• Sun, Sep 11 2011

Meet the Second Season Cast of Game of Thrones!

Back in July, we presented to you, Gentle Readers, our dream cast for the second season of HBO’s hit show Game of Thrones, based off George R. R. Martin’s book series A Song of Ice and Fire. Nearly two months later, casting is starting to wrap up, so we thought we’d take a moment to introduce you to the actors who will actually be donning their armor and stepping into Westeros. Surprised? Bemused? Some other reaction? Let us know what you think in the comments! Surprised? Bemused? Some other reaction? Let us know what you think in the comments!

You’ll notice that this isn’t entirely comprehensive. This is intentional; rather than inundate you all with every last page and squire who will be joining the cast, we’ve focused mainly on the major players. Like dead king Robert Baratheon’s (Mark Addy) brother Stannis. As a matter of fact, Stannis seems as good a place to start as any, so let’s begin, shall we?

Stannis Baratheon: Stephen Dillane
We’ve remarked before about how humorless and unnlikeable the second Baratheon brother is; however, we’ve also mentioned that a) Stannis is the true heir to the throne of Westeros (Joffrey isn’t Robert’s son and Renly is the youngest of the three brothers), and that b) Even if he doesn’t have a whole lot of people skills, he’s an excellent naval commander and might still make a good king. So who’s been tasked with the formidable challenge of making an extremely unlikeable character just as watchable as his friendlier counterparts? British stage and screen actor Stephen Dillane. You might recognize him from his work as Virginia Woolf’s (Nicole Kidman) husband Leonard Woolf in The Hours or as Thomas Jefferson in the 2008 miniseries John Adams—which, notably, was also an HBO production. Fun fact: Stephen’s son Frank played the 16-year-old Tom Riddle in Harry Potter and the Half-Blood Prince.

Melisandre of Asshai: Carice van Houten
Okay, so I REALLY wanted Christina Hendricks for Stannis’ magical, prophetic, sort-of-evil Lady in Red… but I’m kind of intrigued by the casting of Dutch actress Carice van Houten. Apparently she was originally up for a role in the first season of the show, but couldn’t take it due to scheduling constraints; though that role hasn’t been revealed, it’s generally believed that she was a frontrunner for Cersei Lannister, the role that eventually went to Lena Headey. Van Houten has said that she dislikes Hollywood, which is why her entire body of work consists of European films that American audiences may or may not have seen. She did, however, make quite an impression in 2006’s Black Book, so we can be pretty sure that she’s got some serious chops. Also, I kind of dig that HBO has cast a non-American or British actress as Melisandre; as with Shae (remember Tyrion’s favorite prostitute?), Melisandre is exotic and strange, so it was a shrewd move to cast someone from a less conventional (at least, as far as Hollywood goes) background.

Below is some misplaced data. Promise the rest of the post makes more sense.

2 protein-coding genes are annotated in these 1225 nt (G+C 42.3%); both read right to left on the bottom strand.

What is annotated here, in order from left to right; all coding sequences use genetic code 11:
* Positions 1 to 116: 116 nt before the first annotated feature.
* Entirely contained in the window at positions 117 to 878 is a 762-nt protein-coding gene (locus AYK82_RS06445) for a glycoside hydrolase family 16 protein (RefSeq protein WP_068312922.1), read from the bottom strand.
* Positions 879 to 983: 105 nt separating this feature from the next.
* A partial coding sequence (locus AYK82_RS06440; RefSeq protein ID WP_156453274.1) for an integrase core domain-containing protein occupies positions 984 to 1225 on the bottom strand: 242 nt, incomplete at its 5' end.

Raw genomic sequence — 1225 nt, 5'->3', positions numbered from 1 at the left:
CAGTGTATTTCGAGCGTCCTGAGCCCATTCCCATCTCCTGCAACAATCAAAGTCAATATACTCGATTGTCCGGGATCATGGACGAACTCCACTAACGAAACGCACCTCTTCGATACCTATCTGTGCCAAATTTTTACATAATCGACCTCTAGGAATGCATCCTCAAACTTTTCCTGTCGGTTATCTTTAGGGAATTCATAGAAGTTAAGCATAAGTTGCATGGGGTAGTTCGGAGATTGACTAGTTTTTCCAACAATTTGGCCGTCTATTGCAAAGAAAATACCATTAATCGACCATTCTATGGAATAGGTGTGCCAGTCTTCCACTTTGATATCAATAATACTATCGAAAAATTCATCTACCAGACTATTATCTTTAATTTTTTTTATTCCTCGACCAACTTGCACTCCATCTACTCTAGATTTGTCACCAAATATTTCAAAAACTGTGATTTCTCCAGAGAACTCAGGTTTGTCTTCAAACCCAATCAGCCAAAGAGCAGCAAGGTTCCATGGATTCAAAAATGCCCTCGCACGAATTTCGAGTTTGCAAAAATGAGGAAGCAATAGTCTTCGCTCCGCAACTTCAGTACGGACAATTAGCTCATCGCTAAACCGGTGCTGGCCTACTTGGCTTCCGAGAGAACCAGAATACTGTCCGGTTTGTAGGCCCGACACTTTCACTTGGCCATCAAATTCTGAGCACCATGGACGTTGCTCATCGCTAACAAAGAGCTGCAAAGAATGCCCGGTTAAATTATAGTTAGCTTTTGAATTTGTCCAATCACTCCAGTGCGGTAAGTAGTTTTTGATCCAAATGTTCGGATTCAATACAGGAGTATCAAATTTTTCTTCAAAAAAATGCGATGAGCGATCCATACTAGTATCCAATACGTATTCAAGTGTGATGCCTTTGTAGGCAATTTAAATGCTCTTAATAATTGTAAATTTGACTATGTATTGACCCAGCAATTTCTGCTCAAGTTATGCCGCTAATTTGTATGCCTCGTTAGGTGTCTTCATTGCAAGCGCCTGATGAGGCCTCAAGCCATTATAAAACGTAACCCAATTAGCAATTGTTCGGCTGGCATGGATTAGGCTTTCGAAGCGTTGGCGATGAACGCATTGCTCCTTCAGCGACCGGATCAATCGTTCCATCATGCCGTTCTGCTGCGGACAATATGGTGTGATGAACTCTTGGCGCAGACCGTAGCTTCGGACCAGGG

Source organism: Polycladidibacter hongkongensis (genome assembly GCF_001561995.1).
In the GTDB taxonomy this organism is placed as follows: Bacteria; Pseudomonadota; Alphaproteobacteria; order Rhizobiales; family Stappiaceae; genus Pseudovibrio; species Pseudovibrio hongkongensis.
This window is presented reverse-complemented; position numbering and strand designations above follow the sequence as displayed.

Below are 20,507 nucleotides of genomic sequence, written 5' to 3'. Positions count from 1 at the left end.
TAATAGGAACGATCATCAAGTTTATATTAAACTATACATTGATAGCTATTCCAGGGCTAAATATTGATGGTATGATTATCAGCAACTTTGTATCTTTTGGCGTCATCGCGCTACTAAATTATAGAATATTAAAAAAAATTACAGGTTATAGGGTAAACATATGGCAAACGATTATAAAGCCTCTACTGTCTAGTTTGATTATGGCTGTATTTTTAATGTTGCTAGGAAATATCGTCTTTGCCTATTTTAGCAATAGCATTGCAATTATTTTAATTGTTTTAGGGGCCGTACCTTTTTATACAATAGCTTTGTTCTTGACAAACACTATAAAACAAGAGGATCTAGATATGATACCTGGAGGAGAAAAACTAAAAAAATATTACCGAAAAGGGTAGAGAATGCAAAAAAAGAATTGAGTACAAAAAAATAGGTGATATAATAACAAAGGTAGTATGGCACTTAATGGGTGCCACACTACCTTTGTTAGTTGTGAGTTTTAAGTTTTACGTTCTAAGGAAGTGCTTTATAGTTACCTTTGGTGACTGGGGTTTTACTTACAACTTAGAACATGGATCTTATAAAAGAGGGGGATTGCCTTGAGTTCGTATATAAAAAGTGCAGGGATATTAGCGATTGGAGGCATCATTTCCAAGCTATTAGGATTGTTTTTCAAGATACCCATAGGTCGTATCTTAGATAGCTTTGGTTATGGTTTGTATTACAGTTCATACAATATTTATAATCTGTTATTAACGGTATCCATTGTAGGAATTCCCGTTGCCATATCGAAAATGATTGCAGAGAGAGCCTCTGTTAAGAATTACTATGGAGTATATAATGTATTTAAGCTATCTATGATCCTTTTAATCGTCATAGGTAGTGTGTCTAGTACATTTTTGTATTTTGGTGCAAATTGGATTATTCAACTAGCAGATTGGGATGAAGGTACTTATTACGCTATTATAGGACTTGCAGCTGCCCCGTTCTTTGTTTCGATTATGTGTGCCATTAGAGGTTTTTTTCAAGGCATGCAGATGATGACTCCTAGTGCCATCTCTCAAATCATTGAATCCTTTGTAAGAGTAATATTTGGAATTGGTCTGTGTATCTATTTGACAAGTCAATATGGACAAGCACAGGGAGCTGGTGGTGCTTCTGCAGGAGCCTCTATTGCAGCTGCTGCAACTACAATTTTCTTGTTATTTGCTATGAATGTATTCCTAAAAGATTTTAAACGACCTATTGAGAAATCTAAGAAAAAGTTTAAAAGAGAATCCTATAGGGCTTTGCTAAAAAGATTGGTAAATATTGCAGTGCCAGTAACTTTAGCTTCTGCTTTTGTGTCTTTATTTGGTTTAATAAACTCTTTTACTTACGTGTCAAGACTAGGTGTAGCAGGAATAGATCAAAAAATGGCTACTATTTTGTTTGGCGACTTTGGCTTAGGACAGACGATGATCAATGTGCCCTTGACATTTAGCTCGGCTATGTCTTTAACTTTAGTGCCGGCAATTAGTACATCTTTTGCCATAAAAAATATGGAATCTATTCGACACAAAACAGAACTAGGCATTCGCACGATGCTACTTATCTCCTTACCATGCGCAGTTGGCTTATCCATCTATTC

Ser Davos Seaworth: Liam Cunningham
When news of this piece of casting first hit, all I could do was sit there and stare at Liam Cunningham’s picture while thinking, “gosh, he looks AWFULLY familiar…” And then it hit me: In 1995, a film adaptation of the Frances Hodgson Burnett novel A Little Princess was released, and Liam Cunningham played Sara Crewe’s father. Davos, you’ll recall, was once a smuggler, and it was only after he managed to sneak in some food to Stannis’ besieged castle that he was granted a knighthood—after, of course, being fined by Stannis a joint each from four of his fingers for his past crimes. Now that he’s a little older and a little craggier, he’s got just the right balance of rough-and-tumble and refinement needed to play a knight of Davos’ humble origins.

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